TB and MP (I am trying hard not to notice that these initials almost always spell trouble one way or another) have been engaging in some discussion on the post below. It has, frankly (as LawMinx has said), degenerated into handbags at dawn but I reckon that is inevitable when people are both cross and anonymous – the combination does have a tendency to free you up to speak in a way that you otherwise might not.
However, the points raised are important and I want to deal with one of them which touches directly on the purpose of this blog; namely the size of the Bar.
On this matter my sympathies are entirely with TB, which will come as a shock to us both. I am afraid that I believe the Bar will contract – largely, although not exclusively in London, and by perhaps 30%. The reasons are many but two stand out for me.
First, it pays solicitors to do their own advocacy. The Bar persuaded Carter that criminal legal aid should pay a better advocates’ fee than a litigators’ fee. That was a completely principled stance and it was rightly accepted. However, the solicitors’ reaction (fairly predictably) has been to move to litigation.
Secondly, and contentiously, that much of the advocacy the Bar is required to do is not terribly difficult. This has been a well-kept secret for years, although possibly not as well kept as some at the Bar imagined it to be. In reality, solicitors were not terribly interested in doing advocacy until it paid to do so. Consequently, they did not dispute the Bar’s contention that all advocacy is specialist, which led some barristers to believe their own publicity.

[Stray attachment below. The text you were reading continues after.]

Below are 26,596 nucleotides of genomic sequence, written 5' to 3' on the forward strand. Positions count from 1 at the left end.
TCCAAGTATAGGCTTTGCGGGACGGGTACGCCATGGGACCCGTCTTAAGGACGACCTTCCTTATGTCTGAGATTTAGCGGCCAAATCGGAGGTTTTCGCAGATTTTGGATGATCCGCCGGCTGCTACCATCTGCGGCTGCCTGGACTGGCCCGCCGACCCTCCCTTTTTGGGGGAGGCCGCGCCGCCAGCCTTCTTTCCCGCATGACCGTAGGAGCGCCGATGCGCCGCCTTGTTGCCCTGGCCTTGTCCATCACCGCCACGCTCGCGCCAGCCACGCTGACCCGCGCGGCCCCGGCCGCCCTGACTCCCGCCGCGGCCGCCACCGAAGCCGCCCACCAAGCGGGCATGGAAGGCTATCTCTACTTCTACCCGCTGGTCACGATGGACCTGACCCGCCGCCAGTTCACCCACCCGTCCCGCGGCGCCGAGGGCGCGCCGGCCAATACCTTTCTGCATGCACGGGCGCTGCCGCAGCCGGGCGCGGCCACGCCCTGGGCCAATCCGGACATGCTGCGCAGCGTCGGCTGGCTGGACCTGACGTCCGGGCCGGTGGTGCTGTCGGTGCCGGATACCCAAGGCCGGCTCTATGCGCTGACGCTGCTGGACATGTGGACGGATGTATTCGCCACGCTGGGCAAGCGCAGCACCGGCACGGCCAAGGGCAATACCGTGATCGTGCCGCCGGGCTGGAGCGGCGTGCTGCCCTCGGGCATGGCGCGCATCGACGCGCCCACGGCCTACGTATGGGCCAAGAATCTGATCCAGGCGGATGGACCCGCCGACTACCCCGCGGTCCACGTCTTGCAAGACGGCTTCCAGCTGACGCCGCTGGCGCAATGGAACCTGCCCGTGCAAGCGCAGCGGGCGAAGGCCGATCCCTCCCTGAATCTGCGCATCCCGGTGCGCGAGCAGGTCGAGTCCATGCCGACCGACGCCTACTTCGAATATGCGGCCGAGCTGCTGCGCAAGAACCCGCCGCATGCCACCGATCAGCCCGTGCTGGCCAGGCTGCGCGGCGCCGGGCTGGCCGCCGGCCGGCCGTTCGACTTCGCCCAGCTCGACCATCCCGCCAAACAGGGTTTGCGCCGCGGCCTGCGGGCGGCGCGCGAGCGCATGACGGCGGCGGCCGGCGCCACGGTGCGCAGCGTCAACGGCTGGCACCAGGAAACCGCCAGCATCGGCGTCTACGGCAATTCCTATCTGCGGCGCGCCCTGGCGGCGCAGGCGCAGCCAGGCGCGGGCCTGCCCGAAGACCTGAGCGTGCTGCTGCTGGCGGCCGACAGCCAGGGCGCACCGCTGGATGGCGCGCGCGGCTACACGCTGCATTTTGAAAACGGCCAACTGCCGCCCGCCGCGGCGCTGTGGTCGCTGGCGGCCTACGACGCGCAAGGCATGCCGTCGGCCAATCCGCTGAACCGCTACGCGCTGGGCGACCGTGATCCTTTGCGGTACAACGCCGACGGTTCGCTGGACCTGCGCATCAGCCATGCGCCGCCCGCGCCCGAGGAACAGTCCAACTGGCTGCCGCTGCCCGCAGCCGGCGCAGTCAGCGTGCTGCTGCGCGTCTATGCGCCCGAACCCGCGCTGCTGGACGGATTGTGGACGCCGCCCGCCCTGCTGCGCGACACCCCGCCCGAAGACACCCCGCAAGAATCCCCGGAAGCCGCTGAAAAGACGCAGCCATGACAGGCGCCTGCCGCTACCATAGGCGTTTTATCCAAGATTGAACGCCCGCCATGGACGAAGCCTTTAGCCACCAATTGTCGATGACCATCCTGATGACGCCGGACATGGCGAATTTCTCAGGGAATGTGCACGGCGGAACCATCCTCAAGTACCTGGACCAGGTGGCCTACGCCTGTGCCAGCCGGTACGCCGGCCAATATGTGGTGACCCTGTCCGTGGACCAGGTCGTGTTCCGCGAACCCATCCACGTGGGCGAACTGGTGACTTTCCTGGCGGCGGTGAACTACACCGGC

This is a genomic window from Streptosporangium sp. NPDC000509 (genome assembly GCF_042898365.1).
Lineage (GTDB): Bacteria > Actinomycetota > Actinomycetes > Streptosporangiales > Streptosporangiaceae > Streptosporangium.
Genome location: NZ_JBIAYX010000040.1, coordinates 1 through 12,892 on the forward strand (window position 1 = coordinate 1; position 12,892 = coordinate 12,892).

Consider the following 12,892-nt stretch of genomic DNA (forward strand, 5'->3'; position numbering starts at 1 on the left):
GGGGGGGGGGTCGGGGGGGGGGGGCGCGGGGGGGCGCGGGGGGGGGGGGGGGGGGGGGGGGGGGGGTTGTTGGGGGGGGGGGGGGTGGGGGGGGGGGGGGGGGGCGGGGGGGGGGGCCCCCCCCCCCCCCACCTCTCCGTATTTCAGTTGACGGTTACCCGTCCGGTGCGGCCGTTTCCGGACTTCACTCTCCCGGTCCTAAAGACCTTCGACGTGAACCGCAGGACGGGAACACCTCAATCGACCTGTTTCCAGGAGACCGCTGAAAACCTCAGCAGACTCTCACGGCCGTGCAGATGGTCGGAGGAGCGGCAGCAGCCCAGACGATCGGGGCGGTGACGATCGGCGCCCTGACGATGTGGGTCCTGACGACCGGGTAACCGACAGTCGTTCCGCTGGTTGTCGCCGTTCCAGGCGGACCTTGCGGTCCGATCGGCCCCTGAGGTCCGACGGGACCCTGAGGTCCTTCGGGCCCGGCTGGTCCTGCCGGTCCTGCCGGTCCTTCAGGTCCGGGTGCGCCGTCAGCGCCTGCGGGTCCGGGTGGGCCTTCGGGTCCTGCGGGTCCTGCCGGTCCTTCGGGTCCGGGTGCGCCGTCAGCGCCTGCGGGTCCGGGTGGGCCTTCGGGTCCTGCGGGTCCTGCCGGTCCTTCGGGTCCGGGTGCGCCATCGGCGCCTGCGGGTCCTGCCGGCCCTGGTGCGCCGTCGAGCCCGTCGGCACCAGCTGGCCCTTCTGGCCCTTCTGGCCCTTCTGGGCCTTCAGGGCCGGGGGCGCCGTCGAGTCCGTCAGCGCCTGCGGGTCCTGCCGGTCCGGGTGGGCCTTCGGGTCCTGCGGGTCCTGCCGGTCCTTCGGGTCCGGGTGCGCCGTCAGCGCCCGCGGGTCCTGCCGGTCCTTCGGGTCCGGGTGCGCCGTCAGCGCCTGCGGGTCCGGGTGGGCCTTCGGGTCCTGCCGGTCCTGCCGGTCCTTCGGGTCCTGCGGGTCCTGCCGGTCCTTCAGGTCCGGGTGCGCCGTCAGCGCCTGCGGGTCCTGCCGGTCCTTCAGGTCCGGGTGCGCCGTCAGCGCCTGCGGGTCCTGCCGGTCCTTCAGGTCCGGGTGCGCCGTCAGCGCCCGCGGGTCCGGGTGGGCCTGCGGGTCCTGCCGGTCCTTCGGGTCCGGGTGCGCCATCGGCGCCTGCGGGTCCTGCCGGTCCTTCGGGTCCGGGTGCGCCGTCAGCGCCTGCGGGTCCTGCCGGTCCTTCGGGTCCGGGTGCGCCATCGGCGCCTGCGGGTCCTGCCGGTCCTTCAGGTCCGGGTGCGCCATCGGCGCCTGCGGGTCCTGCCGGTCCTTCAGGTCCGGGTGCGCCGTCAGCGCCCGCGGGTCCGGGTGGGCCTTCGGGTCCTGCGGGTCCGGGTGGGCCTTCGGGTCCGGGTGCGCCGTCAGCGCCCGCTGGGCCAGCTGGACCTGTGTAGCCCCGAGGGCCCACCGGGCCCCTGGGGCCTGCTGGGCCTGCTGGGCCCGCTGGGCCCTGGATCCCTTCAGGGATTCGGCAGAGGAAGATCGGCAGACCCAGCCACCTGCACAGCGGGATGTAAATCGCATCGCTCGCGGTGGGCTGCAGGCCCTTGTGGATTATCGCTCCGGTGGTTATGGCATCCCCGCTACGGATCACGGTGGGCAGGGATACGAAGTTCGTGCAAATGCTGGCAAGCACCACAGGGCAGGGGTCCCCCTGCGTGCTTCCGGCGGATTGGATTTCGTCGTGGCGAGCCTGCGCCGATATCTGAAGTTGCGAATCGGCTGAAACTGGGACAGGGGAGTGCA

The truth, however, is that a lot of advocacy is routine. That includes standard pleas of guilty, possession actions, road traffic litigation etc. Please note (what I am saying is quite contentious enough without adding misunderstanding to the mix) that I am not saying solicitors can do this better than the Bar. I am, however, saying that a lot of solicitors do this sort of work as well as a lot of barristers – or just a little bit less well but not enough for it to matter.
There is only so much advocacy to be done. If solicitors are going to do more of it then the Bar will do less. Less work ultimately means less barristers. I am afraid that I do not regard this as the end of civilisation as we know it, although the human cost is going to be unpleasant and likely to be exacerbated by the way in which the Government goes about things. In 1986 the population of this country was much the size it is now, but there were about 40% fewer barristers. Those were good times, but I certainly do not remember anyone campaigning for more barristers because the public were suffering.
The issue is how the Bar manages this decline. I remember the century brief scheme. This was a short-lived proposal that junior members of the Bar did a hearing and a conference (and perhaps an Advice as well – my memory is vague on this) for £100. On my Circuit the idea got short shrift, being seen as a way in which the entrenched middle ranking juniors protected their own practices against able youngsters, by ensuring that those youngsters did minor work for very little pay.
But as the deadly combination of falling rates and less work bites, it is important that the Bar continues to allow young talent to develop. I shall watch the figures with interest and concern – there are fewer pupillages on offer this year than last and it seems to me that the Bar is likely to ‘self-regulate’ in this area.
With due deference to MP I do not regard this as running down the Bar – from my place atop the greasy pole or otherwise. Staring reality in the face is what we are supposed to be good at. Nor do I resile from the views expressed in the Editorial above. However, the sad fact is that we are being positioned between a rock and a hard-place. If we cannot make room for talented pupils then the Bar will either die from the bottom up, or will become a second profession for those first qualifying as solicitors. If we are to make room for talented pupils then slightly less talented middle-ranking juniors may have to find other ways of making a living. That process will be bloody and bitter.